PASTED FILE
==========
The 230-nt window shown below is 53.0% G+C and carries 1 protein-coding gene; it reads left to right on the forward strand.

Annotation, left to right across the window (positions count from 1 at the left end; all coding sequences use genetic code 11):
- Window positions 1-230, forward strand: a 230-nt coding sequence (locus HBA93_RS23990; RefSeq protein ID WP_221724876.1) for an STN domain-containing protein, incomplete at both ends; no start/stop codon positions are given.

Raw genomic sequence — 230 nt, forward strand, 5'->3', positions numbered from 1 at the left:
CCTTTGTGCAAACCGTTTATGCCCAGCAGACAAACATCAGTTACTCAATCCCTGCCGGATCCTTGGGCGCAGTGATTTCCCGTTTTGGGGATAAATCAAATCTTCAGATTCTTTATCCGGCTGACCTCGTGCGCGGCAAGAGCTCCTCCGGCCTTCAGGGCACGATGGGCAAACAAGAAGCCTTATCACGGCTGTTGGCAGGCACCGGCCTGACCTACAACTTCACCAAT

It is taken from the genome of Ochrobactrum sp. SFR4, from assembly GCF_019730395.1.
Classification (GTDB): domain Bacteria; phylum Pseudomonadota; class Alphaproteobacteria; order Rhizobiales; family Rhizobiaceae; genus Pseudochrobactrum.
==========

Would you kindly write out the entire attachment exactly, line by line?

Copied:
The 230-nt window shown below is 53.0% G+C and carries 1 protein-coding gene; it reads left to right on the forward strand.

Annotation, left to right across the window (positions count from 1 at the left end; all coding sequences use genetic code 11):
- Window positions 1-230, forward strand: a 230-nt coding sequence (locus HBA93_RS23990; RefSeq protein ID WP_221724876.1) for an STN domain-containing protein, incomplete at both ends; no start/stop codon positions are given.

Raw genomic sequence — 230 nt, forward strand, 5'->3', positions numbered from 1 at the left:
CCTTTGTGCAAACCGTTTATGCCCAGCAGACAAACATCAGTTACTCAATCCCTGCCGGATCCTTGGGCGCAGTGATTTCCCGTTTTGGGGATAAATCAAATCTTCAGATTCTTTATCCGGCTGACCTCGTGCGCGGCAAGAGCTCCTCCGGCCTTCAGGGCACGATGGGCAAACAAGAAGCCTTATCACGGCTGTTGGCAGGCACCGGCCTGACCTACAACTTCACCAAT

It is taken from the genome of Ochrobactrum sp. SFR4, from assembly GCF_019730395.1.
Classification (GTDB): domain Bacteria; phylum Pseudomonadota; class Alphaproteobacteria; order Rhizobiales; family Rhizobiaceae; genus Pseudochrobactrum.